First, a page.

Social Studies

Civics Test Questions in Minnesota

FREQUENTLY ASKED QUESTIONS

1. What are the “civics test questions”?
Per 2016 legislation, “civics test questions” are 50 of the 100 questions from the United States Customs and Immigration Services (USCIS) civics test. The Learning Law and Democracy Foundation works with civics teachers to select the 50 questions. (Minn. Stat. § 120B.02, Subd. 3)
2. When does this legislation go into effect?
The legislation is effective for students enrolling in the ninth grade for the 2017-2018 school year or later.
3. Who does this legislation apply to?
All students enrolled in public schools must be given the civics test questions.
4. What is the passing score?
A student must correctly answer at least 30 of the 50 civics test questions.
5. Are schools and districts responsible for recording results on student transcripts?
A school or district may, but is not required to, record on a student’s transcript that the student answered at least 30 of the 50 civics test questions correctly.
6. May students be exempted from this requirement?
A school or district may exempt a student with disabilities from this requirement as determined by the student’s individualized education program team; this team establishes an alternative requirement.
7. May the civics test questions be given in another language?
A school or district may administer the civics test questions in a language other than English to students who qualify for English learner services.
8. How may the civics test questions be administered?
A school or district determines how to administer the civics test questions. The following are examples of some, but not all, considerations for test administration. The civics test questions:
  • Can be administered as part of the social studies curriculum;
  • Can be administered all at once in a single sitting or over a longer time period of several months or years;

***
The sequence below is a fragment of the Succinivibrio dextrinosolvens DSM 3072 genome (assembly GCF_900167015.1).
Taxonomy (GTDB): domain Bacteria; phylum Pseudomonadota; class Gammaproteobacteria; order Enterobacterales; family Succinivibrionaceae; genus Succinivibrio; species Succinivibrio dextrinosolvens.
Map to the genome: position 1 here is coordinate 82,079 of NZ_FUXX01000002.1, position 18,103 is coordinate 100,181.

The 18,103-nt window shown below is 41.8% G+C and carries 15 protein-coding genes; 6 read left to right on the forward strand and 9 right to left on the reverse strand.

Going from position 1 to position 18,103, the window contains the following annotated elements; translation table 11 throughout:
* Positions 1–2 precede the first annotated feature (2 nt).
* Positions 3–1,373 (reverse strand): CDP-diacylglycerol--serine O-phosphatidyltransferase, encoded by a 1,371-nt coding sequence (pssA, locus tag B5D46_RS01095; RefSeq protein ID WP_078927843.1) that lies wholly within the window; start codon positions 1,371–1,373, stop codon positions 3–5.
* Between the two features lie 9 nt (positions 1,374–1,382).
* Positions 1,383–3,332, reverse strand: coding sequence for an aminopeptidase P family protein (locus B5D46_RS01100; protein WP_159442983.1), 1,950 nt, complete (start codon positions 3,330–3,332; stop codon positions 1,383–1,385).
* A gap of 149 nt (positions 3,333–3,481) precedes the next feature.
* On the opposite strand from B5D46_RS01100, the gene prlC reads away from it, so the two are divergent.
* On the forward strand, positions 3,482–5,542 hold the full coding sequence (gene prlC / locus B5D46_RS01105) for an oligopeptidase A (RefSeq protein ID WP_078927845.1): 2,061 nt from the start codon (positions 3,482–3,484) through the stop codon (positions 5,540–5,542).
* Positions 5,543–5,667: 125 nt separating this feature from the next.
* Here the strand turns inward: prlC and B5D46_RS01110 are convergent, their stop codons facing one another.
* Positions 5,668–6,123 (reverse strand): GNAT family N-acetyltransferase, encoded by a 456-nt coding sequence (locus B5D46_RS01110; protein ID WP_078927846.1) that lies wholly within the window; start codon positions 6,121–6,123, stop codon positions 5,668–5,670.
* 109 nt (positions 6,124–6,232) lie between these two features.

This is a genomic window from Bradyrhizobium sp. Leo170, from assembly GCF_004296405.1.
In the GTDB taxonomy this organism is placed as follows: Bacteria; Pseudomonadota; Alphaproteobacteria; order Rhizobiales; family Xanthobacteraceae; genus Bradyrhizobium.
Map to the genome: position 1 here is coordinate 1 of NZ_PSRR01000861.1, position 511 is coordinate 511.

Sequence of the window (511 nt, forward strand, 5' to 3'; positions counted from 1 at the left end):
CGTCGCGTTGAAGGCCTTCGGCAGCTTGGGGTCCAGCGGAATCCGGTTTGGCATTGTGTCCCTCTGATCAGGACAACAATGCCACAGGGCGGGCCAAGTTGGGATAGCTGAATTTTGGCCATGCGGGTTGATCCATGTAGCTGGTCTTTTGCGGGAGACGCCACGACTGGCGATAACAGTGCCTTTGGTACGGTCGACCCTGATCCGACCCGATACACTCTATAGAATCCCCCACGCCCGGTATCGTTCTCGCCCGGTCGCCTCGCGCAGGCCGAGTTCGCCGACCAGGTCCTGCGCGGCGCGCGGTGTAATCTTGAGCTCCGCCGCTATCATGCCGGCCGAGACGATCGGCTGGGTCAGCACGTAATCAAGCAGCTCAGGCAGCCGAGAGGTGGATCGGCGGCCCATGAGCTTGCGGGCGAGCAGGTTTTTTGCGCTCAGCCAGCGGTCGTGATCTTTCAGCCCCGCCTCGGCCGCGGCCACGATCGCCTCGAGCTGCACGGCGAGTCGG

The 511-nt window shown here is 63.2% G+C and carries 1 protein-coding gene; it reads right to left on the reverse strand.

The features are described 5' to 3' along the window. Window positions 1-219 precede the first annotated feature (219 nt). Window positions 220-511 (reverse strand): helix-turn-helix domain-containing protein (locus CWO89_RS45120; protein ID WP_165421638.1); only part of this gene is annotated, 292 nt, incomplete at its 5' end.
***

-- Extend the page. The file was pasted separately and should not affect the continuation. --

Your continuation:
• Can be administered in timed and/or untimed sessions;
  • Can be administered in oral, written (paper) or online formats; and
  • Can be presented in various forms such true/false, multiple choice, matching, short answer, and so on.
These and other administration issues are determined by the school or district.
9. At what grade can a student be given the civics test questions?
A school or district decides the appropriate grade level(s) to give students the civics test questions.
10. How many times can a student be given the civics test questions?
Students may be given the questions as often as necessary to pass.
11. Is a passing score on the civics test questions a graduation requirement?
A student may not be denied a diploma for failing to correctly answer at least 30 of the 50 civics test questions.
12. Do schools and districts need to report the results to the Minnesota Department of Education (MDE)?
No.
13. Are schools and districts required to keep a record of scores?
A school or district is not required to keep records of scores; however, it is highly recommended as the civics test questions are a statutory requirement.
14. Can students be charged fees related to the civics test questions?
No, the Commissioner and public schools and school districts must not charge students any fees related to this requirement.
15. How do the civics test questions relate to the 2011 Minnesota K-12 Academic Standards in Social Studies?
The civics test questions relate to foundational ideas in civics education; they do not address the depth and breadth of civics knowledge and skills in the Citizenship and Government standards and benchmarks. The 50 civics test questions selected by the Learning Law and Democracy Foundation are embedded in the 2011 Minnesota K-12 Academic Standards in Social Studies.
16. Where are the civics test questions located?
The civics test questions are posted on Minnesota’s Legacy website.
17. Are there resources available for students and educators?
The Citizenship Resource Center has educational tools related to the civics test questions.